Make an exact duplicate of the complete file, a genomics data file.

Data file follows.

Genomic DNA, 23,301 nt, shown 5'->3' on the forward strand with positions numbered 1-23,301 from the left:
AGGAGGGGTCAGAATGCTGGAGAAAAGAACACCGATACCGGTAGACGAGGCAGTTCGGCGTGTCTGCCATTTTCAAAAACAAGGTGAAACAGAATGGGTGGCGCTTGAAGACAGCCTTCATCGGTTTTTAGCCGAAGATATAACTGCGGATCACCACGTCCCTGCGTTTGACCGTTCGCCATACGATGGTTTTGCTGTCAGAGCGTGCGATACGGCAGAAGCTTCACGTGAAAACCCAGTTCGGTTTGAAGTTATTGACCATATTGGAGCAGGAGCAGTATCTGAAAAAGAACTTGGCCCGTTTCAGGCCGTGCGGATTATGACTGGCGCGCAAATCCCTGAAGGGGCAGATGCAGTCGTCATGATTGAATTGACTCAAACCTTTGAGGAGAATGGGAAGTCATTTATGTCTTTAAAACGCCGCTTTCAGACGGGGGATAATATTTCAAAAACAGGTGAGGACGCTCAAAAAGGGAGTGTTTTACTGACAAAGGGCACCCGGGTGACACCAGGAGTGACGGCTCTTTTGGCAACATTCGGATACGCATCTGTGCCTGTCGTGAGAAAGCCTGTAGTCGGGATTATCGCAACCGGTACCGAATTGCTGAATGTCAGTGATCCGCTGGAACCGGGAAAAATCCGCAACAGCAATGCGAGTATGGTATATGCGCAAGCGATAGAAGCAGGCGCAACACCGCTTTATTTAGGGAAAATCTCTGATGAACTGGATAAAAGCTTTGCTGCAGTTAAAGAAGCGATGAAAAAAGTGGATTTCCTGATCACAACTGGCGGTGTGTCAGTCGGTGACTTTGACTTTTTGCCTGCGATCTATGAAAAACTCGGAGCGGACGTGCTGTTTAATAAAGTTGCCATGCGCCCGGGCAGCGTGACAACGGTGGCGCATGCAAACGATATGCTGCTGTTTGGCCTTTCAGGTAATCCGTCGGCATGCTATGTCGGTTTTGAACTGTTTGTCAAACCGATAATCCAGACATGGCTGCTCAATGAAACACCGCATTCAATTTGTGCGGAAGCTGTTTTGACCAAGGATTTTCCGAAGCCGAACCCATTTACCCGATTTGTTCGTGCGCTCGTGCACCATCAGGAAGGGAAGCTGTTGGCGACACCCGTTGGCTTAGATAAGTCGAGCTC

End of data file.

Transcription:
Genomic DNA, 23,301 nt, shown 5'->3' on the forward strand with positions numbered 1-23,301 from the left:
AGGAGGGGTCAGAATGCTGGAGAAAAGAACACCGATACCGGTAGACGAGGCAGTTCGGCGTGTCTGCCATTTTCAAAAACAAGGTGAAACAGAATGGGTGGCGCTTGAAGACAGCCTTCATCGGTTTTTAGCCGAAGATATAACTGCGGATCACCACGTCCCTGCGTTTGACCGTTCGCCATACGATGGTTTTGCTGTCAGAGCGTGCGATACGGCAGAAGCTTCACGTGAAAACCCAGTTCGGTTTGAAGTTATTGACCATATTGGAGCAGGAGCAGTATCTGAAAAAGAACTTGGCCCGTTTCAGGCCGTGCGGATTATGACTGGCGCGCAAATCCCTGAAGGGGCAGATGCAGTCGTCATGATTGAATTGACTCAAACCTTTGAGGAGAATGGGAAGTCATTTATGTCTTTAAAACGCCGCTTTCAGACGGGGGATAATATTTCAAAAACAGGTGAGGACGCTCAAAAAGGGAGTGTTTTACTGACAAAGGGCACCCGGGTGACACCAGGAGTGACGGCTCTTTTGGCAACATTCGGATACGCATCTGTGCCTGTCGTGAGAAAGCCTGTAGTCGGGATTATCGCAACCGGTACCGAATTGCTGAATGTCAGTGATCCGCTGGAACCGGGAAAAATCCGCAACAGCAATGCGAGTATGGTATATGCGCAAGCGATAGAAGCAGGCGCAACACCGCTTTATTTAGGGAAAATCTCTGATGAACTGGATAAAAGCTTTGCTGCAGTTAAAGAAGCGATGAAAAAAGTGGATTTCCTGATCACAACTGGCGGTGTGTCAGTCGGTGACTTTGACTTTTTGCCTGCGATCTATGAAAAACTCGGAGCGGACGTGCTGTTTAATAAAGTTGCCATGCGCCCGGGCAGCGTGACAACGGTGGCGCATGCAAACGATATGCTGCTGTTTGGCCTTTCAGGTAATCCGTCGGCATGCTATGTCGGTTTTGAACTGTTTGTCAAACCGATAATCCAGACATGGCTGCTCAATGAAACACCGCATTCAATTTGTGCGGAAGCTGTTTTGACCAAGGATTTTCCGAAGCCGAACCCATTTACCCGATTTGTTCGTGCGCTCGTGCACCATCAGGAAGGGAAGCTGTTGGCGACACCCGTTGGCTTAGATAAGTCGAGCTC